There’s a desire to take a reader-focused approach over anything else

Brands might say: “It doesn’t matter, we want it to look like this.”

Twitter’s Head of Content Marketing EMEA, Paul McCrudden, says that every publisher really is only interested in what’s best for the consumer. “While a one to many approach can be effective, using a consumer-first approach should mean that targeted content is better — because it’s more personally relevant. Or, rather, it has a higher chance of being more personally relevant.”

He points to a recent article by Jerry Daykin, Dentsu Aegis’ Global Digital Director, on ‘perso­nalised marketing at scale’ as a useful refe­rence. In it, Daykin outlines the emerging trend for brands using big data to reach different consumers with different creative messages.

The Cadbury Facebook page is a good example of this, as Daykin explains: “Looking at it, you’ll sometimes see a cheeky Creme Egg update next to a family friendly suggestion of a craft activity to do with their Egg’n’Spoon product. To the untrained eye it can look a little contradictory, but using media targeting, the brand can actually make sure that millions of different people are seeing the respective posts — or dozens of other iterations which may not ever be publicly shared on the page.”

Similarly, Coca Cola segmented the US Facebook population for its 2014 Super Bowl advert, reaching different groups of consumers with the same video but a different thumbnail and copy tailored to their interests and demographics. Daykin says that the big issue to watch out for in all of this is ensu­ring that however detailed you go with your targeting, you still ladder up to an overall significant level of reach.

This gives brands the ability to essentially get the best of both worlds: subtly tailor creative executions based on demographics, interests, location or even purchase history, reaching millions of consumers but each with something that seems personally relevant and interesting. For FMCG, this is particularly relevant, as it could for instance position them entirely differently to excite teenagers versus the parental audience who might actually be the ultimate purchasers.

McCrudden adds that if brands take this app­roach (perhaps as part of a publishing strategy that also encompasses a one to many element as well), in theory, the results should be better. “More relevant content equals more engagement, which in turn leads to higher purchase intent/more sales — and could actually prove to be a better use of time than trying to throw the same content at everyone.”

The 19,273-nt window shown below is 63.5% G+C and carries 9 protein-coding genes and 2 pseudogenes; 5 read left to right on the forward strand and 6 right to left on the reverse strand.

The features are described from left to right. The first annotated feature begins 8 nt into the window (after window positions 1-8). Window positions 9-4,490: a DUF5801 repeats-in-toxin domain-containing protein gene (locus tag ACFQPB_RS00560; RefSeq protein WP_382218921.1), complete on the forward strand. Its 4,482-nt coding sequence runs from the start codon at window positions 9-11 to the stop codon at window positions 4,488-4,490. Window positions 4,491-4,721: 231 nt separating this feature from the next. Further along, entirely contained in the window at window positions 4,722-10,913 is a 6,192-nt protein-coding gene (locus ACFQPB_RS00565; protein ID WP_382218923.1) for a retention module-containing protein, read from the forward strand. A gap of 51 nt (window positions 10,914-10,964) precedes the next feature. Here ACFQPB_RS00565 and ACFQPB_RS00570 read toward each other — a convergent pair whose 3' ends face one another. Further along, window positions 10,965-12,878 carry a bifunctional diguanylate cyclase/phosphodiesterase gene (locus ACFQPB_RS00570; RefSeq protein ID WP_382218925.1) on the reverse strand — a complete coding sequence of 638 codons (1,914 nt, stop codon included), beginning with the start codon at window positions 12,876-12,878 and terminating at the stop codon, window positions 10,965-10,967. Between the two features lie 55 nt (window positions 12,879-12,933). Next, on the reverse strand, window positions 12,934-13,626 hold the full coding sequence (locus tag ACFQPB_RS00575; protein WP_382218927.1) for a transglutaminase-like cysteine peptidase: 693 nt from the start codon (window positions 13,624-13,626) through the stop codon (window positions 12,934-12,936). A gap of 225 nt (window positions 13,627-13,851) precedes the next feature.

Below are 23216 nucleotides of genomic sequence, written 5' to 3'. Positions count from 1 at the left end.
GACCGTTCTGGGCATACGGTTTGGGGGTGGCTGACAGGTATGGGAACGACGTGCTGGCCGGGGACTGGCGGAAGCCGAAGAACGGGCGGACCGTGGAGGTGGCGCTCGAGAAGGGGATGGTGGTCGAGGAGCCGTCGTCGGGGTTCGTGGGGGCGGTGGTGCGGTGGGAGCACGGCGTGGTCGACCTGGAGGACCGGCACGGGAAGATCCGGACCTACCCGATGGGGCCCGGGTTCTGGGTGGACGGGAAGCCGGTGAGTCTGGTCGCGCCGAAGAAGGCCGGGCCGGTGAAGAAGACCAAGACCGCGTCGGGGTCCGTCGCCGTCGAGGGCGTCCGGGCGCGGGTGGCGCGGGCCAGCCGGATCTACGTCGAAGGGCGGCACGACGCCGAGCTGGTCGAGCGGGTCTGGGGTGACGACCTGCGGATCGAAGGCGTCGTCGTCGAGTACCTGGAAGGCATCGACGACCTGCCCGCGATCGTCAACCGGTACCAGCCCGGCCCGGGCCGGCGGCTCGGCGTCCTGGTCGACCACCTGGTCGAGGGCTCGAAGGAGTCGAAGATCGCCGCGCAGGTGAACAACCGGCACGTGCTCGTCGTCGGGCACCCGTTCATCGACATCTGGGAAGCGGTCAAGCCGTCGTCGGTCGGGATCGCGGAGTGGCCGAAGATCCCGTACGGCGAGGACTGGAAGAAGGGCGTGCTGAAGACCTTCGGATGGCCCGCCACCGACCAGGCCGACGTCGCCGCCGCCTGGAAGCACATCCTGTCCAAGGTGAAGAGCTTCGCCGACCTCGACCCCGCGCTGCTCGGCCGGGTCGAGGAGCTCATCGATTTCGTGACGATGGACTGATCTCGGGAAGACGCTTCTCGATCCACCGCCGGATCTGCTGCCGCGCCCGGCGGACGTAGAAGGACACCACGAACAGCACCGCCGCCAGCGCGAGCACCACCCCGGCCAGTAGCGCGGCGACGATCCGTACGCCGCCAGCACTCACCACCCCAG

Former Cosmopolitan and Red magazine editor Sam Baker tells a similar story about the creation of The Pool, her new online magazine founded with broadcaster Lauren Laverne.

Just two weeks before joining the first Board meeting, she told the Guardian: “When­ever we talk to people — big internet users, people who are on their phones all the time — they felt completely overwhelmed with content, and if you look at how most people are delivering content, they are just producing huge amounts and hoping things will stick, and the quality of that is not always great. We want to take a converse view and say: what’s the content she wants, where is she and how do we put that into her life?”

Laverne, on the other hand, describes The Pool as a “broadcast” model inspired by the success radio has had in remaining part of people’s daily habits, despite the rise of the internet.

“Radio is always the audience of one: where are they, what are they doing? You start with them and work back.”

How we can be better at dealing with this

· Explore, read about and consider “personalisation at scale.”

· Quality over quantity, every time.

· Consider your audience as multiple different segments, rather than one amorphous group.

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